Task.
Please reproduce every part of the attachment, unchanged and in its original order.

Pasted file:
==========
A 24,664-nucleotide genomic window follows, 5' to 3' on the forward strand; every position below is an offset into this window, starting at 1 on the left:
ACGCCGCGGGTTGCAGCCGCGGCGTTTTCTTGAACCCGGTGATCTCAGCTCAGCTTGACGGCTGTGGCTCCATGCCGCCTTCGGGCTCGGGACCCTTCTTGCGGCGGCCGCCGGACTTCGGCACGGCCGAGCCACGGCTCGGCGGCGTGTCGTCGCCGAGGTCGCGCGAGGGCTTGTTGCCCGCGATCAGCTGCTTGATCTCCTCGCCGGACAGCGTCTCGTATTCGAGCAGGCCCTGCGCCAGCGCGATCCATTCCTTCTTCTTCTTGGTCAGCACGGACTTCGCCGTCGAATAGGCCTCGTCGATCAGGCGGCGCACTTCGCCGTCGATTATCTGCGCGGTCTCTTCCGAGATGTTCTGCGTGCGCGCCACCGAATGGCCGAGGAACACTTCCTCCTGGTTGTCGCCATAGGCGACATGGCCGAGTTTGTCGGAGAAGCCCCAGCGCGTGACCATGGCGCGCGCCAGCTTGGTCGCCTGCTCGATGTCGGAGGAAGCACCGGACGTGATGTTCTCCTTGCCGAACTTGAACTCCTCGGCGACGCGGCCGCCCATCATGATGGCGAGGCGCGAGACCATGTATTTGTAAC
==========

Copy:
A 24,664-nucleotide genomic window follows, 5' to 3' on the forward strand; every position below is an offset into this window, starting at 1 on the left:
ACGCCGCGGGTTGCAGCCGCGGCGTTTTCTTGAACCCGGTGATCTCAGCTCAGCTTGACGGCTGTGGCTCCATGCCGCCTTCGGGCTCGGGACCCTTCTTGCGGCGGCCGCCGGACTTCGGCACGGCCGAGCCACGGCTCGGCGGCGTGTCGTCGCCGAGGTCGCGCGAGGGCTTGTTGCCCGCGATCAGCTGCTTGATCTCCTCGCCGGACAGCGTCTCGTATTCGAGCAGGCCCTGCGCCAGCGCGATCCATTCCTTCTTCTTCTTGGTCAGCACGGACTTCGCCGTCGAATAGGCCTCGTCGATCAGGCGGCGCACTTCGCCGTCGATTATCTGCGCGGTCTCTTCCGAGATGTTCTGCGTGCGCGCCACCGAATGGCCGAGGAACACTTCCTCCTGGTTGTCGCCATAGGCGACATGGCCGAGTTTGTCGGAGAAGCCCCAGCGCGTGACCATGGCGCGCGCCAGCTTGGTCGCCTGCTCGATGTCGGAGGAAGCACCGGACGTGATGTTCTCCTTGCCGAACTTGAACTCCTCGGCGACGCGGCCGCCCATCATGATGGCGAGGCGCGAGACCATGTATTTGTAAC